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Jessica Duchen
Saturday 27th November 2010
Scandals, Sense and Statistics...

...in other words, a round-up of the latest caboodles in the music world, to brighten your weekend. Here are my top five.

1. Nick Daniel, oboist extraordinaire, is in Moscow judging an oboe competition at the Tchaikovsky Conservatoire. He's blogging the trip and it's jolly illuminating...for instance, why are other jury members being put up at their national embassies in Moscow, but, as Nick describes it, the British embassy "didn't want to know" and he has ended up staying courtesy of, er, Azerbaijan? Follow the fun and games here. 

2. Welcome back - or not - Ivo Pogorelich, who appeared at the RFH the other day playing the Tchaikovsky Piano Concerto No.1. The existence of this concert eluded the attention of even the hardest of my hardcore pianophile friends, but perhaps that was just as well. "For God's sake, just play the damn thing!" begs blogger RecitativeThe Classical Source echoes this frustration and frankly a sense of outrage at the perversity of Pogorelich's pianism. One star out of five from The Guardian.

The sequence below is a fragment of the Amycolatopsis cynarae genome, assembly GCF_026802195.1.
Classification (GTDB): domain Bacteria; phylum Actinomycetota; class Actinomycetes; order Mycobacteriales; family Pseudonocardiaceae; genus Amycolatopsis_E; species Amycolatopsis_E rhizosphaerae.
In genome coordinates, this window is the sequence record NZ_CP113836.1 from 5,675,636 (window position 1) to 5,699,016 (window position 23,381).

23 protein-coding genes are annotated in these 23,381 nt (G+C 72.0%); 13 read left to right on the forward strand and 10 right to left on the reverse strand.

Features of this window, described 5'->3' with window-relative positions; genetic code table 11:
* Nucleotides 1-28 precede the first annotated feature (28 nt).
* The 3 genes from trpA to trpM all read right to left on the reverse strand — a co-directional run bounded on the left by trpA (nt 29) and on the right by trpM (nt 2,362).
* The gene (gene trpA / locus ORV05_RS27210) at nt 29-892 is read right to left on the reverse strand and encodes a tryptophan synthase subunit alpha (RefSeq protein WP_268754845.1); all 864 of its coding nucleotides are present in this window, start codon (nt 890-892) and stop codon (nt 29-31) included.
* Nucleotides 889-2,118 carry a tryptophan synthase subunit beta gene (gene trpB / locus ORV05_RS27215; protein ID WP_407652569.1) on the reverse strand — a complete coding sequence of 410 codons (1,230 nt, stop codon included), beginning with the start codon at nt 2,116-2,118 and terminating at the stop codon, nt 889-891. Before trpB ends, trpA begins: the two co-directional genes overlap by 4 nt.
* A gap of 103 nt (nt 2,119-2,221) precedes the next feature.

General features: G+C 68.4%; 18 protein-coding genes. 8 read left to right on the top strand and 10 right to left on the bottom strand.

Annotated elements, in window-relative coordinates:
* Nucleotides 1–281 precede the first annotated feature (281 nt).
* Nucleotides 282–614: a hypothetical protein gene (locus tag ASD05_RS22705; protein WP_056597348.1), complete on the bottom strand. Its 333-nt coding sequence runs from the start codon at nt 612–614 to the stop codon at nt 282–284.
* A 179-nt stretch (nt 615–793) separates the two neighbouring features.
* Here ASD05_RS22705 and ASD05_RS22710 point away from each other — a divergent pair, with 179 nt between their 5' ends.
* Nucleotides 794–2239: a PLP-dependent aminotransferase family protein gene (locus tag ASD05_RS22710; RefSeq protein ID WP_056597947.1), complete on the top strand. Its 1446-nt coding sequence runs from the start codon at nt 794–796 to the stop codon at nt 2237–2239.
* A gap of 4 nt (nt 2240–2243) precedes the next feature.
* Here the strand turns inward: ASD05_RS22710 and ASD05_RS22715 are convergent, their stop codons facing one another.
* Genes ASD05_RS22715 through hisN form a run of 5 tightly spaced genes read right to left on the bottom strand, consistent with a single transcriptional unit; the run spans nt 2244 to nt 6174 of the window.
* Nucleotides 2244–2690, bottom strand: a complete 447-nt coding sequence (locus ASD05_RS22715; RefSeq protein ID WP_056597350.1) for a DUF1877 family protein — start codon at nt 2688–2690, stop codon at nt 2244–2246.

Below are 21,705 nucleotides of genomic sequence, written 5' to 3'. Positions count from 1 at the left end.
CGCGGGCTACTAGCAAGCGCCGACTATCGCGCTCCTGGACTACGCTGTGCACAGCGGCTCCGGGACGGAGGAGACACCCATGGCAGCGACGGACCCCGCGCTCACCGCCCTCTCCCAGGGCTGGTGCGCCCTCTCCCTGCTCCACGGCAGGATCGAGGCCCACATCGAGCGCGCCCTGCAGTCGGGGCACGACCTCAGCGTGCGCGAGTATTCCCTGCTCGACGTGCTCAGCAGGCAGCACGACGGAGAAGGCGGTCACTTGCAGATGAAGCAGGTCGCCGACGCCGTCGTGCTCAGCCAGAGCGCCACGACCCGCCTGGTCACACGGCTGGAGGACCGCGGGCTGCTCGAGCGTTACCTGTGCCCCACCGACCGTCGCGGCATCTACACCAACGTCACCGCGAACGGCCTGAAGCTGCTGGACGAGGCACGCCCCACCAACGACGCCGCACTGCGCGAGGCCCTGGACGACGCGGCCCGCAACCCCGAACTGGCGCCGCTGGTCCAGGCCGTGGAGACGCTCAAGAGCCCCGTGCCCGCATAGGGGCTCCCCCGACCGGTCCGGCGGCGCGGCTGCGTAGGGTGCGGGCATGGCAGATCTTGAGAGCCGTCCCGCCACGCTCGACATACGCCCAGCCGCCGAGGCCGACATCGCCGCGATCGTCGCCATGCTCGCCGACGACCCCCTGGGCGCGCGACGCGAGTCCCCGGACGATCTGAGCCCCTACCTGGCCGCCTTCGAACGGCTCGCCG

3. David Nice at The Arts Desk links to some absolutely amazing home video of Jean Sibelius from 1927 and 1945. Fabulous. Made my day!

4. The Royal Philharmonic Society and the Association of British Orchestras are founding The Salomon Prize for a professional orchestral musician in the UK who has been "an inspiration to their colleagues and engendered a greater spirit of teamwork within the orchestra". Tom Service has more on this here. In the light of Nick's comments on attitudes in Moscow, this initiative is needed: we don't want a situation in which talented children are pushed to become the next Lang Lang...but there'll be no orchestra to accompany them. A little recognition won't go amiss.

5. Speaking of which, Norman Lebrecht's brutal attack on the ACE is taking "most read" pride of place on the Standpoint site at present and is well worth a peek. He's given the whole history considerable punch. But if this piece is to be taken as advice for remodelling the funding of arts organisations, there is one major inaccuracy which could throw the whole argument off kilter and it needs pointing out.